The Bliss Blog

The Bliss Blog

Fall Down Five Times, Get Up Six

                                                                        

I was thinking about my father Moish, (who passed in 2008) the other day as I was telling a friend about the way he always encouraged us to excel at whatever it was that we chose to do. My father was not a formally educated man, but a wise one who knew about people and the ways in which, when nurtured,  they grew beautifully. He put his heart and soul into all of his relationships and everything else he did as well. Graduating from Bok Vocational High School in South Philly in 1942, he joined the Navy immediately afterward as an Electrician’s Mate. While serving, he also became a Golden Gloves Boxer and he tells the story of sparring with pre-Hollywood fame Charles Bronson. Who knows if it was family legend or if it truly happened..it made for interesting conversation. Alhtough I am not a fan of boxing; I admire his dedication to life long athleticism; running, jumping rope, bicycling and even into his 80′s; working out at the gym.  On occasion, when my younger sister Jan and I would butt heads over something as children, my dad would put the gloves and protective equipment on us and offer us a chance to ‘battle it out’ that way. Of course, we would swat at each other, never connecting. I joke now that it is a good thing I was; even then, such a pacifist, since I could have developed a mean right hook. So many people experience learned helplessness and give up before they have a chance to succeed. I was offered the gift of learned resilience from both of my parents; each in different ways. My mother’s attitude was “What will be, will be, so why worry?” which didn’t preclude walking the talk and instead invited inspired action. My father’s mindset was ‘you do what needs to be done in all aspects of your life.’

Three incidents came to mind from my childhood during which, in the face of fear, my father showed us that we could pick ourselves back up and continue on. The first that I recall was when I was 7 and he was teaching me how to ride my bike sans training wheels. I was so excited about that transition, since it marked a time in my life, when I was beginning to feel like a big kid. Perched on the seat, daddy holding the back of the bike and running behind me as I pedaled down Pheasant Lane in  the suburban South Jersey town of Willingboro, I told him he could let go. As he did, I wobbled and immediately crashed into the tree in the front yard.  Ouch!  After making sure I was uninjured, he said, “Ok, get back on the bike and let’s do it again.”  And so I did, being bolstered by his belief that I was capable of mastering this skill. Because he had confidence in me, I had confidence in myself. Within minutes I was zipping down the street, riding like the wind~

Scene two took place when my family went to a ranch in Milford, Pennsylvania called Malibu (just looked on line and it’s still in existence!) The four of us; my parents, sister and I were riding our noble steeds. I still remember the name of mine…Ruby.  I was about 10 and Jan was about 7 or 8. We were heading back down a rocky mountainous trail and the reins on the horse Jan was riding….snapped… and the horse took off like lightning. Terrified, she clung to it for dear life. My father; a city boy who was not accustomed to equine behavior, was close behind, yelling for the horse to stop…of course the horse only picked up speed. He knew his destination, as he headed for home. When the horse arrived in the corral, he slowed and then halted. Out of breath, my father checked on Jan,  and along with staff from the ranch, lowered her to her feet and as he had with me when I fell off my bicycle, got her back on the horse; a different one, if memory serves, and led her around the corral.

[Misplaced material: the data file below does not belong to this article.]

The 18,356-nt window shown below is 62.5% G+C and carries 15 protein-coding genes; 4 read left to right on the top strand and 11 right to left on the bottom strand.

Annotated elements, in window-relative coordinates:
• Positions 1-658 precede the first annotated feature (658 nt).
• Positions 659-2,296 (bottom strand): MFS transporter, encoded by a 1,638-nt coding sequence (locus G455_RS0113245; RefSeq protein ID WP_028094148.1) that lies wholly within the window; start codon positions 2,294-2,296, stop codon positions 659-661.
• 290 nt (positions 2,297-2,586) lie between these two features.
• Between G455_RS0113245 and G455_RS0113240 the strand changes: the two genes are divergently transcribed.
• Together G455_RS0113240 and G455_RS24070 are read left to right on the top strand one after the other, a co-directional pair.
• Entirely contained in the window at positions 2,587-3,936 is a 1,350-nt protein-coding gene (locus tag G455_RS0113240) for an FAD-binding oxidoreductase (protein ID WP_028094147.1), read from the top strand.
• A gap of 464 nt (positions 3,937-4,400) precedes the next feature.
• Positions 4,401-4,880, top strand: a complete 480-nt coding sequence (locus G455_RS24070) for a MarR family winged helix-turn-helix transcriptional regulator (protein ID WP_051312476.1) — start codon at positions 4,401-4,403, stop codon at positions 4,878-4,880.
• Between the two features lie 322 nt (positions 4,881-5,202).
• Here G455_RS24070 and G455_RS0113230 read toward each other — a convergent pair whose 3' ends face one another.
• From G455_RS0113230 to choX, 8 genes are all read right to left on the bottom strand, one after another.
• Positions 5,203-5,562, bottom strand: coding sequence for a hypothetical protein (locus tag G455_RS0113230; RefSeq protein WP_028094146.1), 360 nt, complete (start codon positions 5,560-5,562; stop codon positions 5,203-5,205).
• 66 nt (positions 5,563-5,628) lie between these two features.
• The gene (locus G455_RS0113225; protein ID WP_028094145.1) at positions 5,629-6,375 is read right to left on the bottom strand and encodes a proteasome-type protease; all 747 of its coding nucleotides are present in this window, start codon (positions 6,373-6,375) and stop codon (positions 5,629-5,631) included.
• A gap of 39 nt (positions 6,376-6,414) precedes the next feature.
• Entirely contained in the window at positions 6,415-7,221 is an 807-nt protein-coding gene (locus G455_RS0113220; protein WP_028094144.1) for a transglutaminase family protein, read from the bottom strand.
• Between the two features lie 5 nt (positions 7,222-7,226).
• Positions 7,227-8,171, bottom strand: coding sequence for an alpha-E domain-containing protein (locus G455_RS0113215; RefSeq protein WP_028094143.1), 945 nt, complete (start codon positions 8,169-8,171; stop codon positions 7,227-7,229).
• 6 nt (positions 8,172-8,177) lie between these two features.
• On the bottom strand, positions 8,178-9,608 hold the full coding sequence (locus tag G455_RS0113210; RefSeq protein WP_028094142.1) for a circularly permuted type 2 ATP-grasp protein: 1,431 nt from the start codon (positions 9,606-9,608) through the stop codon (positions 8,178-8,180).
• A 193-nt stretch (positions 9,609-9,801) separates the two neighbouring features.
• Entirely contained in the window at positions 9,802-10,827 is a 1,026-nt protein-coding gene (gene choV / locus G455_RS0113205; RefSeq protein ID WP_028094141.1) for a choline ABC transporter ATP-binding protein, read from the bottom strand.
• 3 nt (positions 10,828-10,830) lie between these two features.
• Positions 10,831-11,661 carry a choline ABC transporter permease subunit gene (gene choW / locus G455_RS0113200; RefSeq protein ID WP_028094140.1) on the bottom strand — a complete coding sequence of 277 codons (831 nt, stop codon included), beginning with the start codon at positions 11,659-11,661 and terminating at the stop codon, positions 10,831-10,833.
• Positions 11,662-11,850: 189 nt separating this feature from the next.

The third time involved my mother. We were on another family vacay, heading back East from a visit to my Uncle Dave, Aunt Annette and cousins in Chicago. In Indianapolis, our blue station wagon was hit on the left rear quarter-panel by a white Corvette, narrowly missing the gas tank.  The ‘vette crumbled and our car was left with a dent, but still drivable.  Jan sustained a minor shoulder injury and I remember watching an episode of the original Star Trek while we were in the ER. Hours later, as we continued our journey, again my father, after being sure my mother was able, encouraged her to get back behind the wheel and drive for awhile. And she did.

What all of these events had in common was that my father was certain that he didn’t want us living in fear, so, kindly and with compassion got us ‘back in the saddle’. From him I learned, not just about strength, but resilience; that marvelous ability to bounce back no matter what. There was never focus on failure, only re-creation; seeing everything as life lesson from which we could gain experience. That has served me many times throughout the years, as when faced with challenges and tempted to crumble, I picked myself up, dusted myself off and started all over again.

 

www.youtube.com/watch?v=z6MtmkqPbps